February 8, 2012: South Sudan intends to break Sudan’s geo-strategic grip on its oil industry. In late January South Sudan and Kenya agreed to rapidly pursue plans for an oil pipeline connecting South Sudan’s capital, Juba, with the Kenyan seaport of Lamu. Ethiopia is also involved. Kenya may build a refinery for South Sudanese oil that would export refined petroleum products to Ethiopia. Ethiopia has no direct access to the sea and it regards Sudan’s government with suspicion. This East African petroleum triangle has potential as a political triad. South Sudan has the energy resources. Kenya has the seaports (geographic access), and Ethiopia has the most military power. South Sudan can transport its oil with the aid of a reliable partner, like Kenya. In turn, Kenya gets the transport fees. Ethiopia has a reliable source of energy. Kenya and South Sudan have an ally with the military punch to make Sudan’s government think twice. (Austin Bay)
February 7, 2012: China announced that the 29 workers captured by the Sudan People's Liberation Movement-North (SPLM-N) have been freed. The workers will return to China, via Kenya.
February 5, 2012: The White Army of the Nuer of South Sudan is indicating that it will take further action to stop Murle tribe cattle raids. What that means is uncertain, though a recent statement mentioned surrounding a Murle town. UN officials are citing that threat as evidence of the cycle of revenge, the tit for tat violence marking tribal warfare in South Sudan. The White Army is the Nuers’ militia, with a cadre of about 6,000. However, the White Army claims that it can field a force of almost 30,000 when Dinka and Murle allies participate.
February 4, 2012: Sudan denied rebel claims that its air force bombed rebel villages in the Nuba Mountains of South Kordofan state. However, aid groups produced photos of bomb damaged buildings in the area.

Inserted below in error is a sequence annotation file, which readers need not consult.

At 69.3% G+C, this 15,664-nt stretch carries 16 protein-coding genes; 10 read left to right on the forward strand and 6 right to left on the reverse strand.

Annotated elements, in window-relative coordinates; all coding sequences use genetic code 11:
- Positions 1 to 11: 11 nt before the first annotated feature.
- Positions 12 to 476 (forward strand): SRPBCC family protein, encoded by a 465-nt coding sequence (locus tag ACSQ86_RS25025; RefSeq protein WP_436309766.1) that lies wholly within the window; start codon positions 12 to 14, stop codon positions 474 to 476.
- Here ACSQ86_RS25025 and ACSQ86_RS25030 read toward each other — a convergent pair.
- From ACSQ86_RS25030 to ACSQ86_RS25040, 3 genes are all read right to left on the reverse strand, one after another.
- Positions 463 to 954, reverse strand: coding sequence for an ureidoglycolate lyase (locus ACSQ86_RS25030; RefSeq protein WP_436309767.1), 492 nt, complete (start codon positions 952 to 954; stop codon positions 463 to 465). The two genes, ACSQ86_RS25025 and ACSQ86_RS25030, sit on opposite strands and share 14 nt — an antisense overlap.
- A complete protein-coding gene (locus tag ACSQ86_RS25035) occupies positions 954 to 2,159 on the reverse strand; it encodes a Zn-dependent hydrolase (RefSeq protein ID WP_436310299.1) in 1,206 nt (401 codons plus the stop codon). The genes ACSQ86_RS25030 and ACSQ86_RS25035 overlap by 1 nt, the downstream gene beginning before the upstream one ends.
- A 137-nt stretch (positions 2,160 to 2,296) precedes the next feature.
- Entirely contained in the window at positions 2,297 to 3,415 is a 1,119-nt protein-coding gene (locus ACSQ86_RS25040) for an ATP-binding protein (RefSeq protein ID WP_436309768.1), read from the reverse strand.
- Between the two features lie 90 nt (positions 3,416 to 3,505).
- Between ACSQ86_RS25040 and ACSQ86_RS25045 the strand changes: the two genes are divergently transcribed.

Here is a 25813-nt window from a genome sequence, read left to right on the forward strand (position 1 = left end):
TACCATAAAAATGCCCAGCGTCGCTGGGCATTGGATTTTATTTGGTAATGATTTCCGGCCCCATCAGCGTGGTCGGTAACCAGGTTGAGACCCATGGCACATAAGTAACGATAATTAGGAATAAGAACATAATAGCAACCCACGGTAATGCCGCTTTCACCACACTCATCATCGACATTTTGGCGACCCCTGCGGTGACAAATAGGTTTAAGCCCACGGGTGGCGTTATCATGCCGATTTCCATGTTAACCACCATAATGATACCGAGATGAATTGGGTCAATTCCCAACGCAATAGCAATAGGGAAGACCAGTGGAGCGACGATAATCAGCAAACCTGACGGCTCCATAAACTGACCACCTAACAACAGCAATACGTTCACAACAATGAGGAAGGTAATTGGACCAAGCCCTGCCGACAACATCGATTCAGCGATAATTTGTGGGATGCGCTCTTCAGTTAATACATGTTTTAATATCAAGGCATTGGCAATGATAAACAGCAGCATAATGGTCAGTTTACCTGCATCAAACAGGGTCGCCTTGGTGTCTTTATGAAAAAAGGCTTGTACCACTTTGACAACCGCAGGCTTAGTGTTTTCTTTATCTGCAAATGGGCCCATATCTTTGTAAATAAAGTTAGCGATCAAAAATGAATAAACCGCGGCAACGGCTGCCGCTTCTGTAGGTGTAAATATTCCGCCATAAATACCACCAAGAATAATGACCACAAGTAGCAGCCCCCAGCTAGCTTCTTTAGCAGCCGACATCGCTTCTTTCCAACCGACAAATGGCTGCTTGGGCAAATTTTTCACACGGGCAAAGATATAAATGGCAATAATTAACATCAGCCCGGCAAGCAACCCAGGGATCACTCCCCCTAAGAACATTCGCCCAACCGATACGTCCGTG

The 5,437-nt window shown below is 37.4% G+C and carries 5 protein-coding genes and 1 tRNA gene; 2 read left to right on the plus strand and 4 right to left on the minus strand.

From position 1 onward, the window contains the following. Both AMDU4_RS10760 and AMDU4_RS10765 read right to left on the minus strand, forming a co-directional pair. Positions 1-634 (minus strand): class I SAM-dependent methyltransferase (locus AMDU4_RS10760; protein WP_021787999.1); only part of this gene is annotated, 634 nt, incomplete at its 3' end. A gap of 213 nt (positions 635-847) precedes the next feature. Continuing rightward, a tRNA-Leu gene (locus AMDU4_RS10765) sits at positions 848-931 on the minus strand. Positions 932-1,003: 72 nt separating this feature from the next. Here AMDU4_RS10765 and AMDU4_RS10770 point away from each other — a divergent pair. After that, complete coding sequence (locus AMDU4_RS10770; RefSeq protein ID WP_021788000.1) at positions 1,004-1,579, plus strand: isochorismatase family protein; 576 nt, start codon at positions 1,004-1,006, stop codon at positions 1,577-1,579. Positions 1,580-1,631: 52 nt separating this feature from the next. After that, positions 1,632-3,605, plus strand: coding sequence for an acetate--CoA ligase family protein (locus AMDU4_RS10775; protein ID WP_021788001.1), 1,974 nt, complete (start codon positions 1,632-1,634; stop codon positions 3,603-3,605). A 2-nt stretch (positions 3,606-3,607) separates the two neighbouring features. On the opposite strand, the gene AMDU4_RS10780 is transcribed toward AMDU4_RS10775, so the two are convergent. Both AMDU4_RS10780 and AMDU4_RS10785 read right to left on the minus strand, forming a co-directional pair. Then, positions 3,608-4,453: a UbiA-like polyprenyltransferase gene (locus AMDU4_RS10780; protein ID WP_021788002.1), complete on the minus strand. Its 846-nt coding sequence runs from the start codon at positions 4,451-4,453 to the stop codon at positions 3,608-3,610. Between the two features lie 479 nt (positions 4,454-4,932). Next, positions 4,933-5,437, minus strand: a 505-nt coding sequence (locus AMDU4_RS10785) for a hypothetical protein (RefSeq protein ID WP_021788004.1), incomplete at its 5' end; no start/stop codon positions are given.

January 31, 2012: China withdrew 36 workers from Sudan. Another 29 remain captives of the SPLM-N rebel group operating in South Kordofan state.
January 30, 2012: South Sudan said that Sudan’s decision to resume tanker shipments of South Sudanese oil from Port Sudan will not change its decision to begin shutting down its oil fields. South Sudan has accused the north of charging exorbitant transport fees. South Sudan has said that it will explore other oil transport routes, including building a pipeline through Kenya. The government claims it can survive on loans based on future oil sales, until either Sudan agrees to charge reasonable transport fees or a new pipeline is built. That may be a specious claim but in the war of words it sounds bold.
South Sudan accused Sudan’s government of supplying arms to a rogue militia operating in Warrap state. The militia allegedly murdered 40 people.
January 29, 2012: South Sudan vowed to shut down its oil production facilities in its oil fields rather than pay Sudan’s high transport fees. The south claims the north has illegally taken $800 million in oil.
Sudanese media claim that 700 Sudanese military officers have told their senior commanders that their government needs to avoid an all-out war with South Sudan. The officers are apparently making the argument that Sudan has its hands full dealing with the rebels in South Kordofan and Blue Nile state.
January 27, 2012: SPLM-N rebels in South Korodofan state reported extensive artillery attacks by the Sudanese Army on civilian targets. Satellite imagery confirmed the artillery attacks.
January 26, 2012: The Darfur rebel group, the Justice and Equality Movement (JEM), announced that it has selected a new senior leader. JEM leader Khalil Ibrahim was killed in December 2011. His brother, Gibril Ibrahim, will succeed him.
January 25, 2012: The Satellite Sentinel Project (SSP) reported that it has satellite photos that show the Sudanese government is preparing to launch a new offensive into the Nuba Mountains in South Kordofan state. The SSP said the images show a troop build-up in progress. The government is also improving airfields in the region. You can see a lot from space.